Even with Damon still attached to star and produce, financing was hard to come by. And then, another blow: Damon had to drop out as the lead because of a slew of other commitments — like The Martian — that would have delayed production for years. He recruited childhood pal Affleck to take his place, even though Damon knew Affleck wasn't nearly as bankable a star. "This is one of the best roles I've ever seen for a leading actor," he says. "I didn't want to hand it off to somebody unless that was somebody I grew up with and who would make me happy I gave it up." It turned out Lonergan felt the same way. He'd known Affleck since he and Damon co-starred in a London revival of the playwright's This Is Our Youth in 2002.
Despite Damon's departure from the cast, financing finally came through, with newbie producer Kimberly Steward (daughter of World Wide Technology founder David Steward) stepping in with the roughly $8.5 million budget. The investment came with one caveat: As a hedge against another Margaret-like standoff, Damon would have final cut. For Damon and Lonergan, it was a no-brainer. "I knew Matt could protect me as long as nothing crazy happened," says Lonergan. "And I wasn't about to let anything crazy happen this time."
For such dark material, the Manchester shoot turned out to be something of a buddy comedy, with a dash of Waiting for Godot. Lonergan and Affleck are kindred spirits creatively, although sometimes explosively so. The two endlessly dissected the minutiae of every scene. "There was one day where Casey and Kenny argued for 30 minutes about whether Casey should walk into the kitchen or living room or he should stop in the kitchen before he went into the living room to deliver this line, or he should deliver the line standing next to the table, or should he deliver it in the doorway," recalls Hedges. "I was like, 'What the hell are they talking about?' I don't understand why it would be any different."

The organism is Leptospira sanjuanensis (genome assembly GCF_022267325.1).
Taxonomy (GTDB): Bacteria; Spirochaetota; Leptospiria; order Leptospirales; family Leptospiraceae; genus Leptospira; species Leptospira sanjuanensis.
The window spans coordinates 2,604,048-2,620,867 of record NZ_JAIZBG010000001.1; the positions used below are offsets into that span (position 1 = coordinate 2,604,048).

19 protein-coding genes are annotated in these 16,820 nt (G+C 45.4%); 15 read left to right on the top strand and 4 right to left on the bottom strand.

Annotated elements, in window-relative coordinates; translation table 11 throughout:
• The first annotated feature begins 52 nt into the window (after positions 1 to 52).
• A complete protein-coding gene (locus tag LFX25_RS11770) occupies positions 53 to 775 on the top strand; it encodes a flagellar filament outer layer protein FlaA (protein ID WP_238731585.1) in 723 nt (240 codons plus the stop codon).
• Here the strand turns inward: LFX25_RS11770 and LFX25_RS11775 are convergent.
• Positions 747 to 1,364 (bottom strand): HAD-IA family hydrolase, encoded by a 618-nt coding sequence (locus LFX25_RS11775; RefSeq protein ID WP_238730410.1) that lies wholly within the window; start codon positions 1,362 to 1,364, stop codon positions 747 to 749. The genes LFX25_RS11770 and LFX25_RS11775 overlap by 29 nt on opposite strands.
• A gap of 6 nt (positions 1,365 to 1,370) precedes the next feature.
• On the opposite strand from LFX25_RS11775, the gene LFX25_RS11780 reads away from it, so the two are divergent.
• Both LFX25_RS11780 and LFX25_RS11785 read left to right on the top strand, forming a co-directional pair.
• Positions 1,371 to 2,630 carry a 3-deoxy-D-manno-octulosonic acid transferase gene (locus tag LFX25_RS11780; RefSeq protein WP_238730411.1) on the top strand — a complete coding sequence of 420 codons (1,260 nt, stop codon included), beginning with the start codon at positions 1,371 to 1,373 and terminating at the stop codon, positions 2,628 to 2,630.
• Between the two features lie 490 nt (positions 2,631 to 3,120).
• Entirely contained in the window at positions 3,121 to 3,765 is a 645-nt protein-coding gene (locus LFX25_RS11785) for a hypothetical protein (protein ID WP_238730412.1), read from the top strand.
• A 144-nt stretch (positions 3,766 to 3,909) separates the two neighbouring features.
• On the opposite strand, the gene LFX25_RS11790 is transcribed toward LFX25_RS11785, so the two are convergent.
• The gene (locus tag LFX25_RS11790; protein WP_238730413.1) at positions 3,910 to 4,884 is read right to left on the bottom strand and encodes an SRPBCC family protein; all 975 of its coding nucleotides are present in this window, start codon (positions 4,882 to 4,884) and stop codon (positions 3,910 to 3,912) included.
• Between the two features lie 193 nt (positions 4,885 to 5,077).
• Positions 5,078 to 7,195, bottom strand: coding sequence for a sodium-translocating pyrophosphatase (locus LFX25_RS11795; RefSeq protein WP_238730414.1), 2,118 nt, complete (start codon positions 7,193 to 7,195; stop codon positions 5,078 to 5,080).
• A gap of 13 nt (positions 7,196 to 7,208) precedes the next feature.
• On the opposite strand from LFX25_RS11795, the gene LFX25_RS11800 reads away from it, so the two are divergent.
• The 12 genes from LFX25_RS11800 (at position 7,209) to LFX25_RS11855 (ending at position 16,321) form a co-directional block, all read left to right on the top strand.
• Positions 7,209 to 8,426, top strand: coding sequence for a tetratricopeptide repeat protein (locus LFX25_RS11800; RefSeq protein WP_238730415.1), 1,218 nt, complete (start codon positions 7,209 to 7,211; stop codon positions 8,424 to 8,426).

But for Lonergan and Affleck, there was a method to their madness. "Often we weren't disagreeing, we were just sort of hashing things out," says Affleck. Says Williams, "It's hard to play these parts, and I think that some of it is a coping mechanism." Still, she recalls with a chuckle, "Sometimes I would think, 'Casey, it's Kenny Lonergan; just do what he wants.'"
Notes Lonergan, "It was just a way of relating to each other that we both enjoy. It was a very fruitful partnership. I really liked working with him enormously. I know he liked it, too."
The final cut of the film came in at two hours and 15 minutes — not that much shorter than Margaret — but neither Damon nor Steward asked for re-edits. They took the film in January to Sundance, where it received a rapturous reception and universal critical acclaim. Sony, Universal, Fox and Lionsgate all put out bids, but Amazon's $10 million offer prevailed. For Damon, doing business with a streamer didn't have any stigma. "It's critical we have the Amazons and the Netflixes," he says. "More people are going to see Manchester because it's on Amazon than would ever get a chance with a platform release. That's our ticket to sustainability with these small movies. Because Lord knows it's a struggle to get them made.
"Someday," he goes on, "I'm going to be able to say to my children, 'When your dad had any bit of leverage in Hollywood, this is what he helped to do.' "
This story first appeared in a November stand-alone issue of The Hollywood Reporter magazine.